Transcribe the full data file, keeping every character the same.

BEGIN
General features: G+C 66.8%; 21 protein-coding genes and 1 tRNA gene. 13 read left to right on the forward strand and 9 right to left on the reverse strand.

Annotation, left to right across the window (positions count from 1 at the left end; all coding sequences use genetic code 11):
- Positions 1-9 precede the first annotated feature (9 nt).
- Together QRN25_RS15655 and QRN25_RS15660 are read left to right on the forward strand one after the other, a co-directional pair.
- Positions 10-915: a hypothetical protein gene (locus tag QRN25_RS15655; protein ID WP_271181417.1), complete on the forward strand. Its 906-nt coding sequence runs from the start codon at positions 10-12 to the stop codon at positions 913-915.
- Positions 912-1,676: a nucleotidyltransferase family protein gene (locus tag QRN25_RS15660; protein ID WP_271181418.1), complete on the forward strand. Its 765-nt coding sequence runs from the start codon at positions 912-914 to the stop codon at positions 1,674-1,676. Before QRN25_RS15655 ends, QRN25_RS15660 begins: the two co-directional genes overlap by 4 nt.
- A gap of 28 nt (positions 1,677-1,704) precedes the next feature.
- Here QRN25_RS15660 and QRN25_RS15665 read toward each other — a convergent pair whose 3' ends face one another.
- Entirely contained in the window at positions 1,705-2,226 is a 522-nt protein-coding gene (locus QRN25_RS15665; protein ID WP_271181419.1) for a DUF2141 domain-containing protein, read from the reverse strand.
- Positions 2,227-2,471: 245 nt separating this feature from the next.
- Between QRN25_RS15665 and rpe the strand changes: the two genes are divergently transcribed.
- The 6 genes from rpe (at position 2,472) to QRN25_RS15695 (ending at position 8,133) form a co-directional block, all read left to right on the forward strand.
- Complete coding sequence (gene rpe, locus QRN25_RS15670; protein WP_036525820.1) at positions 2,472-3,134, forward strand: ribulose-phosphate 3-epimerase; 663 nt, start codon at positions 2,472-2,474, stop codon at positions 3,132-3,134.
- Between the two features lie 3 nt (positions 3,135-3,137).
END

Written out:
General features: G+C 66.8%; 21 protein-coding genes and 1 tRNA gene. 13 read left to right on the forward strand and 9 right to left on the reverse strand.

Annotation, left to right across the window (positions count from 1 at the left end; all coding sequences use genetic code 11):
- Positions 1-9 precede the first annotated feature (9 nt).
- Together QRN25_RS15655 and QRN25_RS15660 are read left to right on the forward strand one after the other, a co-directional pair.
- Positions 10-915: a hypothetical protein gene (locus tag QRN25_RS15655; protein ID WP_271181417.1), complete on the forward strand. Its 906-nt coding sequence runs from the start codon at positions 10-12 to the stop codon at positions 913-915.
- Positions 912-1,676: a nucleotidyltransferase family protein gene (locus tag QRN25_RS15660; protein ID WP_271181418.1), complete on the forward strand. Its 765-nt coding sequence runs from the start codon at positions 912-914 to the stop codon at positions 1,674-1,676. Before QRN25_RS15655 ends, QRN25_RS15660 begins: the two co-directional genes overlap by 4 nt.
- A gap of 28 nt (positions 1,677-1,704) precedes the next feature.
- Here QRN25_RS15660 and QRN25_RS15665 read toward each other — a convergent pair whose 3' ends face one another.
- Entirely contained in the window at positions 1,705-2,226 is a 522-nt protein-coding gene (locus QRN25_RS15665; protein ID WP_271181419.1) for a DUF2141 domain-containing protein, read from the reverse strand.
- Positions 2,227-2,471: 245 nt separating this feature from the next.
- Between QRN25_RS15665 and rpe the strand changes: the two genes are divergently transcribed.
- The 6 genes from rpe (at position 2,472) to QRN25_RS15695 (ending at position 8,133) form a co-directional block, all read left to right on the forward strand.
- Complete coding sequence (gene rpe, locus QRN25_RS15670; protein WP_036525820.1) at positions 2,472-3,134, forward strand: ribulose-phosphate 3-epimerase; 663 nt, start codon at positions 2,472-2,474, stop codon at positions 3,132-3,134.
- Between the two features lie 3 nt (positions 3,135-3,137).